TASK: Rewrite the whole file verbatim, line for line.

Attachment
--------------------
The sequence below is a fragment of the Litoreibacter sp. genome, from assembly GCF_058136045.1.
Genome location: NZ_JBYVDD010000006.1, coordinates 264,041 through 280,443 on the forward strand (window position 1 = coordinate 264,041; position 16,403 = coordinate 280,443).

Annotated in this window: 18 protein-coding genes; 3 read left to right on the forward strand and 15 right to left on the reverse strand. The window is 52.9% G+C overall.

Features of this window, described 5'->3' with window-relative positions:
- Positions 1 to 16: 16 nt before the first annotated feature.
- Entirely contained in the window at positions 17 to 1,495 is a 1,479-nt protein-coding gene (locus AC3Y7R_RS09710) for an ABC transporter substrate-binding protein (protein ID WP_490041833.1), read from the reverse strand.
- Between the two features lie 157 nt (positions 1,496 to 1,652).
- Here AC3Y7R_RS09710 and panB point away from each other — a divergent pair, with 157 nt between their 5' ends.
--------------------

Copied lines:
The sequence below is a fragment of the Litoreibacter sp. genome, from assembly GCF_058136045.1.
Genome location: NZ_JBYVDD010000006.1, coordinates 264,041 through 280,443 on the forward strand (window position 1 = coordinate 264,041; position 16,403 = coordinate 280,443).

Annotated in this window: 18 protein-coding genes; 3 read left to right on the forward strand and 15 right to left on the reverse strand. The window is 52.9% G+C overall.

Features of this window, described 5'->3' with window-relative positions:
- Positions 1 to 16: 16 nt before the first annotated feature.
- Entirely contained in the window at positions 17 to 1,495 is a 1,479-nt protein-coding gene (locus AC3Y7R_RS09710) for an ABC transporter substrate-binding protein (protein ID WP_490041833.1), read from the reverse strand.
- Between the two features lie 157 nt (positions 1,496 to 1,652).
- Here AC3Y7R_RS09710 and panB point away from each other — a divergent pair, with 157 nt between their 5' ends.